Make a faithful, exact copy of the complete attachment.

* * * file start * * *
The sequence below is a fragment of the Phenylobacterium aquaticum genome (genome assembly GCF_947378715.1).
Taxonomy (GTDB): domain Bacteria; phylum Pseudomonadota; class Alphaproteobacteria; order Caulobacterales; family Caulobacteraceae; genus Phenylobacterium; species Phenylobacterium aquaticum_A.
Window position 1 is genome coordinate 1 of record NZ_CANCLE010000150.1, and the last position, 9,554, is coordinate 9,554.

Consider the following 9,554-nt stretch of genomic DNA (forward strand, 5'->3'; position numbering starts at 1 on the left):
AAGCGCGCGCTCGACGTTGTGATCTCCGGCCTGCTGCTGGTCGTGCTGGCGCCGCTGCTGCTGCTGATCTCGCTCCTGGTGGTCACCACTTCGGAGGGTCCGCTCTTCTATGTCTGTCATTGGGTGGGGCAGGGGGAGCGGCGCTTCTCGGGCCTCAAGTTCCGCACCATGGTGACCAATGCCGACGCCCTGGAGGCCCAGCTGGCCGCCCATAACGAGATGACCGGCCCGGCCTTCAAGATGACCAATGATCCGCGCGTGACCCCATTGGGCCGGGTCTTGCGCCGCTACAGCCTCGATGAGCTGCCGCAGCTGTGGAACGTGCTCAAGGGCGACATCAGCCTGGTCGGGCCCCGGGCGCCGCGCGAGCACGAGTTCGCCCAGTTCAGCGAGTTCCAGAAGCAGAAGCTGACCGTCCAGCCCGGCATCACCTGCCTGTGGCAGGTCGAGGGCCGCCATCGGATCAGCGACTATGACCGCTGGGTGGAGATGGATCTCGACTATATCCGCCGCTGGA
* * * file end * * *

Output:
The sequence below is a fragment of the Phenylobacterium aquaticum genome (genome assembly GCF_947378715.1).
Taxonomy (GTDB): domain Bacteria; phylum Pseudomonadota; class Alphaproteobacteria; order Caulobacterales; family Caulobacteraceae; genus Phenylobacterium; species Phenylobacterium aquaticum_A.
Window position 1 is genome coordinate 1 of record NZ_CANCLE010000150.1, and the last position, 9,554, is coordinate 9,554.

Consider the following 9,554-nt stretch of genomic DNA (forward strand, 5'->3'; position numbering starts at 1 on the left):
AAGCGCGCGCTCGACGTTGTGATCTCCGGCCTGCTGCTGGTCGTGCTGGCGCCGCTGCTGCTGCTGATCTCGCTCCTGGTGGTCACCACTTCGGAGGGTCCGCTCTTCTATGTCTGTCATTGGGTGGGGCAGGGGGAGCGGCGCTTCTCGGGCCTCAAGTTCCGCACCATGGTGACCAATGCCGACGCCCTGGAGGCCCAGCTGGCCGCCCATAACGAGATGACCGGCCCGGCCTTCAAGATGACCAATGATCCGCGCGTGACCCCATTGGGCCGGGTCTTGCGCCGCTACAGCCTCGATGAGCTGCCGCAGCTGTGGAACGTGCTCAAGGGCGACATCAGCCTGGTCGGGCCCCGGGCGCCGCGCGAGCACGAGTTCGCCCAGTTCAGCGAGTTCCAGAAGCAGAAGCTGACCGTCCAGCCCGGCATCACCTGCCTGTGGCAGGTCGAGGGCCGCCATCGGATCAGCGACTATGACCGCTGGGTGGAGATGGATCTCGACTATATCCGCCGCTGGA